The three Pew polls measure how informed viewers are.  They don't even belong in the discussion, because they don't go to Stewart's point.   "Do you know who the Secretary of State is" or "what is the name of the Vice President" are questions that you can answer if you're paying attention.  There is no shortage of people who go glassy-eyed and stupid while staring at cable news, and I'm proud to be one of them.  I can feel the lull of Kathleen Parker's voice shaving points off my IQ.  I might be able to tell you who the Secretary of Education is under ordinary circumstances, but freely admit that listening to Bill Bennett drone on about anything is enough to flip the switch on enough synapses that answering any question becomes a challenge.  It's a guilty pleasure for people who don't smoke pot.
On the other hand, the two PIPA studies measure how misinformed viewers are. That's a very different yardstick.  Listening to Dana Bash may freeze a few neurons in the "off" position, and I may not get the news value that I should out of the segment, but unless she says something that is manifestly untrue I can't claim to have been misinformed.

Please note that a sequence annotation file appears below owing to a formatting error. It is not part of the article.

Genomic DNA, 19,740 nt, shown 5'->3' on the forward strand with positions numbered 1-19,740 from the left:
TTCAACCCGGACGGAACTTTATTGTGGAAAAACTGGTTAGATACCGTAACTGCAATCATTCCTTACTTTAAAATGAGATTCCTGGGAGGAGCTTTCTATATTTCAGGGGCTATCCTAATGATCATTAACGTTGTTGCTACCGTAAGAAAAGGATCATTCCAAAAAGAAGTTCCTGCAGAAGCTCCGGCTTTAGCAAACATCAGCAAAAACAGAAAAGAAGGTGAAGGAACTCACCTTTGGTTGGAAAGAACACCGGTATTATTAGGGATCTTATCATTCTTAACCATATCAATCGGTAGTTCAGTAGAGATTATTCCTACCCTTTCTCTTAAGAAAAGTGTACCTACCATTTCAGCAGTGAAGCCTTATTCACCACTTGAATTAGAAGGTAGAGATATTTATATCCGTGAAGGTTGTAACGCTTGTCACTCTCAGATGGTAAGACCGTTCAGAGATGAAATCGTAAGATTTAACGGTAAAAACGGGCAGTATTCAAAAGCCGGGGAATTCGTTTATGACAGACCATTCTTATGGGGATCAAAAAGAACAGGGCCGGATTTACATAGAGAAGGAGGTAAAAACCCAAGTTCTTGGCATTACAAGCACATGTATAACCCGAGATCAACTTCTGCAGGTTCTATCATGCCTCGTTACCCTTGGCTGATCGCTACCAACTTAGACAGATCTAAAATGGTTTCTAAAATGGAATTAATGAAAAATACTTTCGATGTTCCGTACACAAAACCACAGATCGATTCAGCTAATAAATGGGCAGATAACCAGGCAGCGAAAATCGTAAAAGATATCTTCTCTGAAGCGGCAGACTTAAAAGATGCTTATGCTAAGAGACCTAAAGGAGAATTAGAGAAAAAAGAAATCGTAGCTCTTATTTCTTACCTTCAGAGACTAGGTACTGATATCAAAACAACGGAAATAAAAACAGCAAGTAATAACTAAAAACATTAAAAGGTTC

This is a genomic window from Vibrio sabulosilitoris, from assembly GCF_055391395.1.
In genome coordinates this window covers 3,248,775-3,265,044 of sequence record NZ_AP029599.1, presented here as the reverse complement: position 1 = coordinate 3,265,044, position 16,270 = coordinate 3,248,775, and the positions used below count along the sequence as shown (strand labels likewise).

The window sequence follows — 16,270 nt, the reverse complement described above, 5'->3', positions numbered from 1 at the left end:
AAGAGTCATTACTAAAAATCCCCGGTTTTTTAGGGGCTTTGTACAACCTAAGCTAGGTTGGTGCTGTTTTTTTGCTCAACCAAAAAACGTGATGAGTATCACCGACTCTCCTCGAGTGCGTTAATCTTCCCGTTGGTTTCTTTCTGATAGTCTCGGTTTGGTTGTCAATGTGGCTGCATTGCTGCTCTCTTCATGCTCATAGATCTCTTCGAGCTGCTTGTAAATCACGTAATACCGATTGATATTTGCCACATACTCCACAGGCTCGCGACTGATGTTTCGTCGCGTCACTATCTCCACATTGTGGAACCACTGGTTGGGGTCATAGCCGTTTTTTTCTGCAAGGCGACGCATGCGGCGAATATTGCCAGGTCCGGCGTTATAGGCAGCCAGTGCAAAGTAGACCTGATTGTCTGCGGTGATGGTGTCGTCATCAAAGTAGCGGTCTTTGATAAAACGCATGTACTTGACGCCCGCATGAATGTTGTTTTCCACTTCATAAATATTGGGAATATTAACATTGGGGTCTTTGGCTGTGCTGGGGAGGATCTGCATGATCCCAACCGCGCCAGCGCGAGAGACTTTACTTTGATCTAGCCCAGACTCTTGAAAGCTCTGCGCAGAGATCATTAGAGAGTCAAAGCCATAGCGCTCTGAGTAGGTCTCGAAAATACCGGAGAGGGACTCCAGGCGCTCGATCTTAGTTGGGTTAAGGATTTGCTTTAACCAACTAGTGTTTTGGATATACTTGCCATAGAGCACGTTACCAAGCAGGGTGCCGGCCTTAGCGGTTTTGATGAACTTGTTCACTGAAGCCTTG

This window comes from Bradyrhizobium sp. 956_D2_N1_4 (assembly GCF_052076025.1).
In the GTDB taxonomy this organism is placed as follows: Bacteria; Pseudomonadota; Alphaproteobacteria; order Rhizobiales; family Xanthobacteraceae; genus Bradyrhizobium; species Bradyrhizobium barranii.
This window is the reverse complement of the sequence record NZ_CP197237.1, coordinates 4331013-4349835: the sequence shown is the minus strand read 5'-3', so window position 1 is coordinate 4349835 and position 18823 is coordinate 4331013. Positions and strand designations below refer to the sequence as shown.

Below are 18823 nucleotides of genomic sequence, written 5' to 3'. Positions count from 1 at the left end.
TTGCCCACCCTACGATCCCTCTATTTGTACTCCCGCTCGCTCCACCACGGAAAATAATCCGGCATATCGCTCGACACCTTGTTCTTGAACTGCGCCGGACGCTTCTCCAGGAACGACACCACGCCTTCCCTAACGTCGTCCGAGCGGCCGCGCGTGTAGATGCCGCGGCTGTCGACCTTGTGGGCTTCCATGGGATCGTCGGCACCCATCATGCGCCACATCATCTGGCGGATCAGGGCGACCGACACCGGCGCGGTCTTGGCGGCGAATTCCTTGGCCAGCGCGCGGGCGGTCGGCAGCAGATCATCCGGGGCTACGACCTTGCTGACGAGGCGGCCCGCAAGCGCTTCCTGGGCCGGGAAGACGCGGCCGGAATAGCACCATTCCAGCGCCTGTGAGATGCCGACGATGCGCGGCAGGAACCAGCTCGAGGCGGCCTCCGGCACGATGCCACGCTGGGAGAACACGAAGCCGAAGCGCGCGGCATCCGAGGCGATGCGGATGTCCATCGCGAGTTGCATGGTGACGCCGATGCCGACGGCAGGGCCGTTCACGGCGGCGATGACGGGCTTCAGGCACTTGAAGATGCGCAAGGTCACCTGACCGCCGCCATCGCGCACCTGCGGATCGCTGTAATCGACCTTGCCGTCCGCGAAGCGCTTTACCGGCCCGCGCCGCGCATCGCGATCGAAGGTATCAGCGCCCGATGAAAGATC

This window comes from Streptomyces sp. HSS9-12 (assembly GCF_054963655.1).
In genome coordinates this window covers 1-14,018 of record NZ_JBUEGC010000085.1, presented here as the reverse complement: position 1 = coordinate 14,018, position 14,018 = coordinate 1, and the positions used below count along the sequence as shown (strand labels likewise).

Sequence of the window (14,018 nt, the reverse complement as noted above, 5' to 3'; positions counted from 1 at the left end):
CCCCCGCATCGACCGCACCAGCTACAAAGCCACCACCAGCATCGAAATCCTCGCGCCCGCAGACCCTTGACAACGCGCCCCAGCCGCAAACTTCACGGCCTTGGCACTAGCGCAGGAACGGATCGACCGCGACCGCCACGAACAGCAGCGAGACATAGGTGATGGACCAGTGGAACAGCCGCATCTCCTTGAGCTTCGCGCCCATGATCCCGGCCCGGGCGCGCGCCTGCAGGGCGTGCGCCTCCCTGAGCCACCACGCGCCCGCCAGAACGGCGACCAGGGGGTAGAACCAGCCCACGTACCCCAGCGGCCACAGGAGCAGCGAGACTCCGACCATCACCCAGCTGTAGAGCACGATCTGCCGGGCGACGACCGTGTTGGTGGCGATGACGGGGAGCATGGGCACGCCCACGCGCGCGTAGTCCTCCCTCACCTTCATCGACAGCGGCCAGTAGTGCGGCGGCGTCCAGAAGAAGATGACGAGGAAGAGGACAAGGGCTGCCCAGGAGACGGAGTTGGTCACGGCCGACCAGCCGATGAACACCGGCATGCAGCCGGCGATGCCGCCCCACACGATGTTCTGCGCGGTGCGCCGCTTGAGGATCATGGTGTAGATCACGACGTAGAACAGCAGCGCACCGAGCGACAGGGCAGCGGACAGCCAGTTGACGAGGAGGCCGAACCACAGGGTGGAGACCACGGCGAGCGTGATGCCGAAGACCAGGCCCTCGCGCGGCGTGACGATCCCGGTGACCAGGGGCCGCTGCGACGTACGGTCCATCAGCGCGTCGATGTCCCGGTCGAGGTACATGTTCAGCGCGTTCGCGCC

By Politifact's own measure, Jon Stewart was right when he claimed that "every study" has found Fox viewers to be consistently the most misinformed - because every study they cite which surveys "misinformation" draws that conclusion.  Politifact is wrong to interject meaning that was outside of what Stewart claimed, and then use three polls that don't apply to what he said to measure the veracity of that claim. [Firedoglake, 6/21/11 emphasis in original]  
World Public Opinion Director: "[F]or Fox Viewers, On Nine Points Of Information, Increased Exposure Correlated With Increased Misinformation." On June 21, published a follow-up article noting criticism of its analysis of Stewart's claim and included a response from Steven Kull, the director of  
Generally speaking, readers viewed the three Pew studies -- which we saw as some of the strongest evidence undercutting Stewart's position -- as irrelevant because they were testing factual knowledge, and if someone got one of those questions wrong, it wasn't because they had been "misinformed" but rather because they were simply "uninformed."